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Kent honored its veterans Saturday during a solemn ceremony at the Veterans Memorial. Shown here, left to right, are former Naval officer Kathleen Lindenmayer, the Rev. John Heeckt, American Legion Commander Brent Kallstrom and First Selectman Jean Speck. Photo courtesy of Caitlyn Lynch


Kent Honors its Warriors on Veterans Day

KENT—In a short and solemn ceremony last Saturday, Kent residents paid homage to the men and women who have served in the military to preserve American freedom. The Veterans Day ceremony was held at the monuments on Maple Street with the Rev. John Heeckt, First Selectman Jean Speck, American Legion Post Commander Brent Kallstrom and former Naval Intelligence Officer Kathleen Lindenmayer speaking.

The ceremony was videotaped by Caitlin Lynch to be given later to Robert Bauer, 98, Kent’s only surviving World War II veteran. Bauer was referred to frequently during the service and applauded loudly by those attending.

In an opening prayer, the Rev. Mr. Heeckt asked his listeners to be mindful of the cost of liberty. A bagpiper played Taps, and an emotional Speck thanked all veterans, saying, “We are so lucky to have all of you protecting us.” She also thanked the Veterans Memorial Committee for creating “this wonderful monument” and keeping it up to date with the names of new veterans.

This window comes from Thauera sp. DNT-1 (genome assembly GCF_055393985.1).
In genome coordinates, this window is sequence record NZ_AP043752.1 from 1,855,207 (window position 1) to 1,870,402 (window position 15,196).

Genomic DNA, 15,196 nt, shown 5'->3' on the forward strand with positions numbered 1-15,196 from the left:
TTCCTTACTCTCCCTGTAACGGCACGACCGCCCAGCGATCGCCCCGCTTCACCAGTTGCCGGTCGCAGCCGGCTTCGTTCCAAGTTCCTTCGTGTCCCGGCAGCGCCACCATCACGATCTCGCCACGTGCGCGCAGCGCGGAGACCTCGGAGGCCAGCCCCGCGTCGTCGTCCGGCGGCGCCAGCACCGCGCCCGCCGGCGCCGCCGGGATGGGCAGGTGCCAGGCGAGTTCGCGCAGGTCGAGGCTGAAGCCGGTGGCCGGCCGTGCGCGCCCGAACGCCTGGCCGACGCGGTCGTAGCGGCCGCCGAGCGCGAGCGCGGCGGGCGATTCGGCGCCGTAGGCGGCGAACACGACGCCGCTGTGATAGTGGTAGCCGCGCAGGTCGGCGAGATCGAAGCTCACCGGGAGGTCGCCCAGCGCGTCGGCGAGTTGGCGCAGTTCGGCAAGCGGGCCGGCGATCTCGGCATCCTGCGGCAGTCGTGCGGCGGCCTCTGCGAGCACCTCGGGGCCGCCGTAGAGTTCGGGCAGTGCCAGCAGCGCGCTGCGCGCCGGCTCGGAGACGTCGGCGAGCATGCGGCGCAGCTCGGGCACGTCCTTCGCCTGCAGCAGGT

Kallstrom recounted the history of Veterans Day from its original incarnation as Armistice Day at the end of World War I, often dubbed “the war to end all wars.” “That peace did not survive the fascist tyrannies of Hitler and Mussolini,” he lamented, adding that “the freedom enjoyed by Europeans today is the result of the service and sacrifice of millions of Americans.”

“For many veterans of our nation, it was important to endure long separations, to miss the births of children, to freeze in subzero temperatures or bake in jungles, to lose limbs and, too often, their lives” for freedom, he said. 

And it was not just the veterans who served. Kallstrom noted that, “Their spouses have endured the interruption of careers, frequent changes of address and a disproportionate share of parenting.” All this for a “legacy of freedom.”

At present, fewer than 10 percent of the nation’s population can claim to be veterans. “That is half of one percent,” he said. Yet, these men and women have ensured “freedom and security and have made us the greatest nation on Earth. It is impossible to put a price on that. We must remember them; we will appreciate them,” he concluded.

Lindenmayer gave the closing prayer, invoking a blessing on the members of the military services and veterans. “Give them courage, hope and strength throughout their lives,” she prayed, ending her supplication with a plea for “an end to wars, especially those on our horizons and the dawning of a new era of peace.”

Following the ceremony, a luncheon for all veterans and their families was held at St. Andrew’s Church.

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